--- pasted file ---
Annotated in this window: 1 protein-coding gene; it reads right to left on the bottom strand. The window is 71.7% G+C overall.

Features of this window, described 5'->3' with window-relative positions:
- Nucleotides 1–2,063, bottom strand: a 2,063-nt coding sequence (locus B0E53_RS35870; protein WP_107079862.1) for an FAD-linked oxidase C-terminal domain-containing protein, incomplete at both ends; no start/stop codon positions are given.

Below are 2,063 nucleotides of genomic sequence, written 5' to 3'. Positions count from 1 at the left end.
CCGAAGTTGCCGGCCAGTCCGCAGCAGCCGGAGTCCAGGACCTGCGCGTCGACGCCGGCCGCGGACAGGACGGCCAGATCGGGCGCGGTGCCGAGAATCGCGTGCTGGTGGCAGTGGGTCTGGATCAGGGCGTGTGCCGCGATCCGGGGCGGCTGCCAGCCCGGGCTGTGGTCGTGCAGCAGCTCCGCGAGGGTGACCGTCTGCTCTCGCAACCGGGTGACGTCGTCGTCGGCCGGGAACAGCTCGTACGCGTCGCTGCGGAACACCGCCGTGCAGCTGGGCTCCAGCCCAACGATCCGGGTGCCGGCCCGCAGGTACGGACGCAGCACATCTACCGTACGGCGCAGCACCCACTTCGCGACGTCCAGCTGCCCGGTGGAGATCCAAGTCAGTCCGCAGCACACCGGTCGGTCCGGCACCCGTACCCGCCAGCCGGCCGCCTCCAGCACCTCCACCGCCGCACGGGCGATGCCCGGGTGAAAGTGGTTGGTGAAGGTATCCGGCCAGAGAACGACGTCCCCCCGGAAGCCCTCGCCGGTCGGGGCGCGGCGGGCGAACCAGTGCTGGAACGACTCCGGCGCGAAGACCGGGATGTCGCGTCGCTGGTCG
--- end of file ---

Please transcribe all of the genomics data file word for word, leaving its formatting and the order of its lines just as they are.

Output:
Annotated in this window: 1 protein-coding gene; it reads right to left on the bottom strand. The window is 71.7% G+C overall.

Features of this window, described 5'->3' with window-relative positions:
- Nucleotides 1–2,063, bottom strand: a 2,063-nt coding sequence (locus B0E53_RS35870; protein WP_107079862.1) for an FAD-linked oxidase C-terminal domain-containing protein, incomplete at both ends; no start/stop codon positions are given.

Below are 2,063 nucleotides of genomic sequence, written 5' to 3'. Positions count from 1 at the left end.
CCGAAGTTGCCGGCCAGTCCGCAGCAGCCGGAGTCCAGGACCTGCGCGTCGACGCCGGCCGCGGACAGGACGGCCAGATCGGGCGCGGTGCCGAGAATCGCGTGCTGGTGGCAGTGGGTCTGGATCAGGGCGTGTGCCGCGATCCGGGGCGGCTGCCAGCCCGGGCTGTGGTCGTGCAGCAGCTCCGCGAGGGTGACCGTCTGCTCTCGCAACCGGGTGACGTCGTCGTCGGCCGGGAACAGCTCGTACGCGTCGCTGCGGAACACCGCCGTGCAGCTGGGCTCCAGCCCAACGATCCGGGTGCCGGCCCGCAGGTACGGACGCAGCACATCTACCGTACGGCGCAGCACCCACTTCGCGACGTCCAGCTGCCCGGTGGAGATCCAAGTCAGTCCGCAGCACACCGGTCGGTCCGGCACCCGTACCCGCCAGCCGGCCGCCTCCAGCACCTCCACCGCCGCACGGGCGATGCCCGGGTGAAAGTGGTTGGTGAAGGTATCCGGCCAGAGAACGACGTCCCCCCGGAAGCCCTCGCCGGTCGGGGCGCGGCGGGCGAACCAGTGCTGGAACGACTCCGGCGCGAAGACCGGGATGTCGCGTCGCTGGTCG